- HeartFlow and GE Healthcare announced their collaboration in increasing the availability of HeartFlow FFRct to assist clinicians in diagnosing patients with coronary artery disease (CAD), using noninvasive healthcare tools.
HeartFlow FFRct uses data collected from a CT scan to construct a personalized model of the patient’s heart. Clinicians can then easily see the extent of the disease and how CAD is affecting blood flow to the heart. The technology aims to ease diagnoses and eliminate the need for more invasive testing.
The collaboration will implement GE Healthcare computed tomography scanners to support HeartFlow. The scanners will also produce more detailed images of the heart.
The GE technology being leveraged for this collaboration includes the Revolution family of CT scanners, SnapShot Freeze intelligent motion correction, and the dedicated cardiovascular CT system CardioGraphe.
HeartFlow will also be using AW advanced clinical applications including CardIQ, VessellQ, and TAVI.
Data is taken from the patient’s CT angiogram and uploaded to the organization’s cloud. HeartFlow takes that data and uses deep learning to construct a 3D digital model of the patient’s coronary arteries. The algorithm solves millions of equations to simulate the patient’s blood flow and how blockages are affecting it. The tools also provide actionable insight to assist the clinician on their diagnosis.
Additionally, the collaboration will make HeartFlow accessible to more healthcare organizations by making it easier to integrate with existing CAD protocols.
Clinicians are looking to diagnose patients as accurately as possible using the least invasive means, and tools that provide both of those things are gaining popularity in the face of value-based care. Healthcare organizations are looking to introduce tools to their health IT infrastructure that will save money and increase patient treatment.
The increased visibility many advanced technology tools bring to clinicians gives them a better view of what is going on inside, and allows them to see significant changes as a patient is treated.
Advanced technology assists organizations greatly in this endeavor because it lets them diagnose patients quicker. Noninvasive technology makes patients more comfortable and less likely to return for complications or additional testing.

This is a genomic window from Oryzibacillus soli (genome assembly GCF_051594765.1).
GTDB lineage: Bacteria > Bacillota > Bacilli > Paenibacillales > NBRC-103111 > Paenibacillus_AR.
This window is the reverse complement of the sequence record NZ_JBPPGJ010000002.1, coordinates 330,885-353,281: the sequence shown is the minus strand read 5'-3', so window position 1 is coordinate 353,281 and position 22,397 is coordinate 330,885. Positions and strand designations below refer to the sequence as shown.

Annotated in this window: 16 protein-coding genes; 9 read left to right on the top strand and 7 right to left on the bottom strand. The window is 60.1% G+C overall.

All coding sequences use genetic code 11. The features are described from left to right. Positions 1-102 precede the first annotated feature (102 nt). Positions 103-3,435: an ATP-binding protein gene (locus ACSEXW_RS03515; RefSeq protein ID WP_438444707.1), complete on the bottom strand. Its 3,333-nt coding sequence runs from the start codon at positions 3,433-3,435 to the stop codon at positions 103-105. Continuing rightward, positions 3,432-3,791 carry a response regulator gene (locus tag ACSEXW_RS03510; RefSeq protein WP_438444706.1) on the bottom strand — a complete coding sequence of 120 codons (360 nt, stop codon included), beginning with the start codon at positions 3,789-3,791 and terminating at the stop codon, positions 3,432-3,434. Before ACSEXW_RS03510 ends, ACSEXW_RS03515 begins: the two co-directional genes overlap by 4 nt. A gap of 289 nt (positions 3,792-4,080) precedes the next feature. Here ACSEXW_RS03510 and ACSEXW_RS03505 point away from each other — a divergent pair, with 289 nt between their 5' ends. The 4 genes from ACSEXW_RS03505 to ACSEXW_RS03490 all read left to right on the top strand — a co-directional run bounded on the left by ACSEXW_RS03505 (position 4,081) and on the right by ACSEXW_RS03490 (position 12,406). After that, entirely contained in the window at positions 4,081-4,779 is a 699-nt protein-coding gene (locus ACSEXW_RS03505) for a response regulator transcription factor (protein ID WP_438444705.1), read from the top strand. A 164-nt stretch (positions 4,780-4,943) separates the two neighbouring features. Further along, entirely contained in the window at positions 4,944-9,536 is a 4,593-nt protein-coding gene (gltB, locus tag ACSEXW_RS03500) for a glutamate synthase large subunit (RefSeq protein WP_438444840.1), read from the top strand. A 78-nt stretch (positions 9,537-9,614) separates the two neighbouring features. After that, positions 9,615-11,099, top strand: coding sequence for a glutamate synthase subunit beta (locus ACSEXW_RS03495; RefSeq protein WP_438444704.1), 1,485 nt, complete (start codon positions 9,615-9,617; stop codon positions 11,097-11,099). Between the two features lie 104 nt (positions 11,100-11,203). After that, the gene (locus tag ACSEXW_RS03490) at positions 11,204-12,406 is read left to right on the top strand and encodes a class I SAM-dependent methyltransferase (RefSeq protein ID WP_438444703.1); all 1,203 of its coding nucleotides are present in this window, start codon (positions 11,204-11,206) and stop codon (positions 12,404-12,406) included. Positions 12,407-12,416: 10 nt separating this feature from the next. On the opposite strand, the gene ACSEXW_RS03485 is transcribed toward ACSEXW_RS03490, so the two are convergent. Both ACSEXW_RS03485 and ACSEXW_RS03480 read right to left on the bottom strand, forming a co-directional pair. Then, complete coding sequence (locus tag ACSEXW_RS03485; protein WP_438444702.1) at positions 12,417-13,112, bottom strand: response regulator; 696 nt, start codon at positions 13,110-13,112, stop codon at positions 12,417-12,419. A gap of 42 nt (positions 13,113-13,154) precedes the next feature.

HeartFlow made another announcement this week involving HeartFlow FFRct. The American Medical Association (AMA) issued a new set of Category III Current Procedural Terminology (CPT) codes for HeartFlow FFRct.
The CPT code application was submitted collectively by the American College of Cardiology (ACC), the Society of Cardiovascular Computed Tomography (SCCT) and the Society for Cardiovascular Angiography and Interventions (SCAI).
“This favorable decision is a testament to how industry and medical societies can successfully collaborate to advance new technologies to benefit patients,” HeartFlow President and CEO John H. Stevens M.D. said in a statement.
The new HeartFlow FFRct CPT codes will become effective on January 1, 2018, according to the release. The codes include:
- 0501T -- Noninvasive estimated coronary fractional flow reserve (FFR) derived from coronary computed tomography angiography data using computation fluid dynamics physiologic simulation software analysis of functional data to assess the severity of coronary artery disease; data preparation and transmission, analysis of fluid dynamics and simulated maximal coronary hyperemia, generation of estimated FFR model, with anatomical data review in comparison with estimated FFR model to reconcile discordant data, interpretation and report
- 0502T -- Data preparation and transmission
- 0503T -- Analysis of fluid dynamics and simulated maximal coronary hyperemia, and generation of estimated FFR model
- 0504T -- Anatomical data review in comparison with estimated FFR model to reconcile discordant data, interpretation and report
Healthcare organizations adopting advanced tools into their health IT infrastructure are proving the value of those tools to better diagnose patients.
Digital tools are starting to be seen as a necessary for overall patient health. As these tools prove their worth, it’s important for entities to consider their IT infrastructure and what tools can be integrated to improve patient care.